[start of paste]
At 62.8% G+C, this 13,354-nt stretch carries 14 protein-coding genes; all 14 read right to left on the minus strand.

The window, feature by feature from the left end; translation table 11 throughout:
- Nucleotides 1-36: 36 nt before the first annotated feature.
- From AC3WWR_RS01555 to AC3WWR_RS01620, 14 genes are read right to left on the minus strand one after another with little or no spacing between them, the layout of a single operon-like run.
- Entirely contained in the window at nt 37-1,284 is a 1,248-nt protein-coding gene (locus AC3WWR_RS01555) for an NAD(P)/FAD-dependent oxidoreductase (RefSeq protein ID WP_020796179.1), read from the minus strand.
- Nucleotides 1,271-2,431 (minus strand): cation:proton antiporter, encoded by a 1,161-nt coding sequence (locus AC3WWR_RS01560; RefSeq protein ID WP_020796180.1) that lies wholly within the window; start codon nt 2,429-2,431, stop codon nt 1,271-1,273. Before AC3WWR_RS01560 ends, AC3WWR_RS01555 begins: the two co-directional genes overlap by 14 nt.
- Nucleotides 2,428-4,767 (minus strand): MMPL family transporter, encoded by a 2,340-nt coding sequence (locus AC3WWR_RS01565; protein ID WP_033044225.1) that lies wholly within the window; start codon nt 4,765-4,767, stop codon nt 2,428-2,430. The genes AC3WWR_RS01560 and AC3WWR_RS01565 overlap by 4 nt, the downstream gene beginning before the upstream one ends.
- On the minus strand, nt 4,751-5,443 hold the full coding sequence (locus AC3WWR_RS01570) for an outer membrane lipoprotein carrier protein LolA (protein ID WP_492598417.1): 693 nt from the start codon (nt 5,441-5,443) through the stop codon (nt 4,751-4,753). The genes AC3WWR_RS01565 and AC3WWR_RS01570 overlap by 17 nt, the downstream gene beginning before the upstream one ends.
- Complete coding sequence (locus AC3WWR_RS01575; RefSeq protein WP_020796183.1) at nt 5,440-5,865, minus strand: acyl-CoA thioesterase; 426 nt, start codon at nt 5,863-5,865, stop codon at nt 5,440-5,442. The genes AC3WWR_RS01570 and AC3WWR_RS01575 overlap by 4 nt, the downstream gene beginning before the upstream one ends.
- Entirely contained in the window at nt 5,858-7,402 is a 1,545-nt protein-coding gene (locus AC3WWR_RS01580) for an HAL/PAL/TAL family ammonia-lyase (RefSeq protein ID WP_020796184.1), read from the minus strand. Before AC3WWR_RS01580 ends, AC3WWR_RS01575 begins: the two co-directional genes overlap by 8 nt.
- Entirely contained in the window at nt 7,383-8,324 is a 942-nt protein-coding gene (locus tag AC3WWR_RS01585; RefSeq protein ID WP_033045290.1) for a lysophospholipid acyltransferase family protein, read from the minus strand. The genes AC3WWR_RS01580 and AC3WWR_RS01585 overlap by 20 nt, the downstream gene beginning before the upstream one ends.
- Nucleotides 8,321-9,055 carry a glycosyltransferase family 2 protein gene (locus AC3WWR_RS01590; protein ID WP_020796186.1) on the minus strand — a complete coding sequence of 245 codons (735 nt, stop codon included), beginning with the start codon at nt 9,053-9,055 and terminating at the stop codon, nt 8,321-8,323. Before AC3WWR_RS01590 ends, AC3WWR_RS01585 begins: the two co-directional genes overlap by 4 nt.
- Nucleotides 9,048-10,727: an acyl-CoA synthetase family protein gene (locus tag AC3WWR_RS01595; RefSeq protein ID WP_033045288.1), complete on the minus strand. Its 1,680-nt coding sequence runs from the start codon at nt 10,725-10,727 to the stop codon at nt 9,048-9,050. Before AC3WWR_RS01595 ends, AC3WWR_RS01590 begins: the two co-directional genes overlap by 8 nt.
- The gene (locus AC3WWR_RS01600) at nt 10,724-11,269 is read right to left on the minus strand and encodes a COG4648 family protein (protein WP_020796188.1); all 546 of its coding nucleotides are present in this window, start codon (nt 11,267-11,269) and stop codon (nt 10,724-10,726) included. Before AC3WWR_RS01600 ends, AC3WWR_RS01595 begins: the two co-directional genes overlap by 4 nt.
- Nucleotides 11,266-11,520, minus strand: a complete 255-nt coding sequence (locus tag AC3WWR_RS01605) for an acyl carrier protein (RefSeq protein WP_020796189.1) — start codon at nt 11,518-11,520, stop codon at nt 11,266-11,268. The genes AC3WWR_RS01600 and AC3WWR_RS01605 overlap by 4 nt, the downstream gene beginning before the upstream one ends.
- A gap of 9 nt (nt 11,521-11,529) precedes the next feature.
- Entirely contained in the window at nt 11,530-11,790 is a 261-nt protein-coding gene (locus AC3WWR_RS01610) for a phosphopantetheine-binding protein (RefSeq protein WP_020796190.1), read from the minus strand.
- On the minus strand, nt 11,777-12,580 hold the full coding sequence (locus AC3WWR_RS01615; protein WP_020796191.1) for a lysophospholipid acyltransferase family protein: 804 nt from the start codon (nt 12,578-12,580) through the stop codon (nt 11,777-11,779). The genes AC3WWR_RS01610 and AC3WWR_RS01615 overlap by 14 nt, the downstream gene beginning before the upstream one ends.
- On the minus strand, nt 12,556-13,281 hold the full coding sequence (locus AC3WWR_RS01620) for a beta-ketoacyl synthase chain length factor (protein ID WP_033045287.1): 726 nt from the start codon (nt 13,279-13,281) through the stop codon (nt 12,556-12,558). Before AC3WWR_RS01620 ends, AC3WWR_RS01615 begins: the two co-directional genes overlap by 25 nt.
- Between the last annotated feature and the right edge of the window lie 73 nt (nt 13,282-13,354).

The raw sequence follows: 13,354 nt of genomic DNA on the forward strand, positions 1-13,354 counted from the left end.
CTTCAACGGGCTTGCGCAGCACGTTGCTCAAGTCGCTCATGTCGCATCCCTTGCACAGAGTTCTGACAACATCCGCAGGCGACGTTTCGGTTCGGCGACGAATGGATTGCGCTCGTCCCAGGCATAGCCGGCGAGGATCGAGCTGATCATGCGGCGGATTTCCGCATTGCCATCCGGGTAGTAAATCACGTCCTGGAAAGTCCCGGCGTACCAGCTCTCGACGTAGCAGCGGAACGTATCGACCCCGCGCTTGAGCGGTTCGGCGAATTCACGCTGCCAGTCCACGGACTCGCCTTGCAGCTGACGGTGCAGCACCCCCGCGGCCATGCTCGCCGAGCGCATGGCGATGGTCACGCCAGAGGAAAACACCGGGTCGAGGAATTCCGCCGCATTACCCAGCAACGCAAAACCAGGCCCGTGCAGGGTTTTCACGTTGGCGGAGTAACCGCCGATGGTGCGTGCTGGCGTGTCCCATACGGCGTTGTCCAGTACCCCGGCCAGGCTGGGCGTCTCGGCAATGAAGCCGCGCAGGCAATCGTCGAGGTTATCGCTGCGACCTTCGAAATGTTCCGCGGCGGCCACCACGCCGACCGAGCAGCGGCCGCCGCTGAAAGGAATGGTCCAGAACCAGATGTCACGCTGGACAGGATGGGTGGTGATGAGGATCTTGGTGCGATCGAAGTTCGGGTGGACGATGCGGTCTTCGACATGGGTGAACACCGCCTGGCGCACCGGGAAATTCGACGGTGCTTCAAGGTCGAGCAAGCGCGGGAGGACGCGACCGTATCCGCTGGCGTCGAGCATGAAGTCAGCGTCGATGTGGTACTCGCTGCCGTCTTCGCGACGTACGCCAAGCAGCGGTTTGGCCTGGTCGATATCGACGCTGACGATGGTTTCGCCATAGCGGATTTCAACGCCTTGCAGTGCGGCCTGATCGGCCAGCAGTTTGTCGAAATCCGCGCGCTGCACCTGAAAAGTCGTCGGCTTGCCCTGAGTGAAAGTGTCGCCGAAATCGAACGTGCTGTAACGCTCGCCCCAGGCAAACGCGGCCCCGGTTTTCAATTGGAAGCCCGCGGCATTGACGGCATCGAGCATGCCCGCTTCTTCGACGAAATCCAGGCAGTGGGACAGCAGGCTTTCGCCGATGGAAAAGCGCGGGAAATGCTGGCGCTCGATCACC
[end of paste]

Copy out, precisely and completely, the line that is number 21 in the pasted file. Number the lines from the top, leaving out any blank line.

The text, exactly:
The raw sequence follows: 13,354 nt of genomic DNA on the forward strand, positions 1-13,354 counted from the left end.